CLUB OF THE MONTH: Armed with love


story: Fred Hilton photo: Fred Lopez

Operation Shoebox supports the needs of troops serving abroad and returning home.

They sacrifice their time, their families and in some cases, their lives. They suffer through daily assaults of missiles, bullets, and grenades. And the emotional and physical wounds they bear sometimes never heal.

No wonder many people are so enthusiastic about supporting American soldiers.

That’s precisely what numerous Villages residents do as volunteers of Operation Shoebox. Each Monday, they gather at Lake Miona Recreation Center and spend five hours in an assembly line crocheting hats, writing letters, and stuffing bags with food, games, and hygiene products. The care packages are then shipped to troops in Afghanistan, as well as those stationed at military bases overseas.

“Everyone who is part of this organization looks forward to Monday,” says Sandy DeChristofaro, who serves as director and vice-president of Operation Shoebox. “We work together so well because this is such a wonderful cause. It is a tiring yet rewarding day for us all.”

Mary Harper, a resident of Belleview, started Operation Shoebox in 2003 when her four sons, daughter, and son-in-law were all deployed to Iraq. In an effort to ease her anxiety and boost troop morale, she began spending countless hours in her living room preparing basic care packages for men and women stationed around the world. Soon, her project blossomed into a nonprofit organization.

Operation_Shoebox_002-COTM_0314Operation Shoebox received an influx of manpower when Villages residents launched a chapter in 2004 to assist Mary with her good deeds. Today, between 400 and 600 volunteers show up each Monday to package items such as shampoo, toothpaste, toothbrushes, dental wash, coffee, tea, cookies, chips, cards, and letters of encouragement. Each care package also contains a crocheted hat with the inscription, “May this angel watch over you.”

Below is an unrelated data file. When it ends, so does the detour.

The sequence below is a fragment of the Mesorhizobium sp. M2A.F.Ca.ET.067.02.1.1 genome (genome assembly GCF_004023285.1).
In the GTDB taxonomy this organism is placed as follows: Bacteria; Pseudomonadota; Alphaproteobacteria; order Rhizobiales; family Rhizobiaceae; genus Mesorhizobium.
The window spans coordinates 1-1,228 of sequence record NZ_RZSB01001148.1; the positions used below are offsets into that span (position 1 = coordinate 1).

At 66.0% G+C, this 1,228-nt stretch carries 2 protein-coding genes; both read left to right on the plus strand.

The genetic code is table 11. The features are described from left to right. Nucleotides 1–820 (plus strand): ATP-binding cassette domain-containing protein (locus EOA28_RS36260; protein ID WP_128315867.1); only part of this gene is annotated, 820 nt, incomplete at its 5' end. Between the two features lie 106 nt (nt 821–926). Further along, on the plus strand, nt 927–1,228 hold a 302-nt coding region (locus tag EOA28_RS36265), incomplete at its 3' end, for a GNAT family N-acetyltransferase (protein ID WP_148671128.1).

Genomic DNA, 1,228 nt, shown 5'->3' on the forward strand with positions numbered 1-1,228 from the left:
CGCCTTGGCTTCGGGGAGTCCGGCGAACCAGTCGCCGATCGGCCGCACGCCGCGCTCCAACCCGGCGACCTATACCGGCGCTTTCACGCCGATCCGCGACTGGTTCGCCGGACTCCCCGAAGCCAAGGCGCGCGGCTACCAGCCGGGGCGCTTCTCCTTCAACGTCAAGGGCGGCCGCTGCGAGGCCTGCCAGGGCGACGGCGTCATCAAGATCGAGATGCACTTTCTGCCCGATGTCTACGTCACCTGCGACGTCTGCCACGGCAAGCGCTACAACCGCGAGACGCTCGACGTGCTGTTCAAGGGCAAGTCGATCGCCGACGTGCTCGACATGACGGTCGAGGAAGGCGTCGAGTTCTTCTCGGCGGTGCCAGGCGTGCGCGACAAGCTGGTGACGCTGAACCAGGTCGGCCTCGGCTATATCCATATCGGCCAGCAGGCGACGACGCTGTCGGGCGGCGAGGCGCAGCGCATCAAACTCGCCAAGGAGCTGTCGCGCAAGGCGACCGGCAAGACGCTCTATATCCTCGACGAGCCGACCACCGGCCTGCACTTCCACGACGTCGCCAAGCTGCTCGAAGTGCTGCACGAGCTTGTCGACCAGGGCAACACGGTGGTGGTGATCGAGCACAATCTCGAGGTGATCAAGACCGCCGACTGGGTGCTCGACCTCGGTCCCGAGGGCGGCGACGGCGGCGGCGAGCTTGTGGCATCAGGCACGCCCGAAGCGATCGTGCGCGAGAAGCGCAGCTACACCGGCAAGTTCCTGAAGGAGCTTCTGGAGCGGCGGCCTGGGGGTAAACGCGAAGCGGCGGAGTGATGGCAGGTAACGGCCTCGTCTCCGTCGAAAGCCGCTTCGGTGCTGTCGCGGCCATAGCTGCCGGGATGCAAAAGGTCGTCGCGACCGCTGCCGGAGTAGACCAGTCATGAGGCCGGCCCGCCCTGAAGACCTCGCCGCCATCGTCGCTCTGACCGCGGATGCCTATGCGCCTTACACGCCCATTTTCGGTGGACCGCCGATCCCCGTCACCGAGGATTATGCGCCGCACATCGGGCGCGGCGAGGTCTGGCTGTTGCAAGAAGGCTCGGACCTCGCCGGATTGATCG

To say the packages are appreciated by troops would be an understatement. “Throughout the years, recipients have come here to personally thank us,” Sandy says. “We give them a standing ovation. And the walls in the Belleview office are covered with thank-you letters from troops, as well as senators and representatives. We can no longer hang them because we ran out of wall space.”

In November 2013, Operation Shoebox reached a milestone when volunteers officially shipped the one-millionth package overseas. Weeks later, the lucky recipient sent a picture of himself holding a sign that read, “I received the millionth package!”

While individuals and other organizations donate small items, Operation Shoebox does accrue hefty postage expenses. In 2013, the organization spent $268,000 to mail the care packages overseas. Numerous fundraisers are held throughout the year to help offset the costs.

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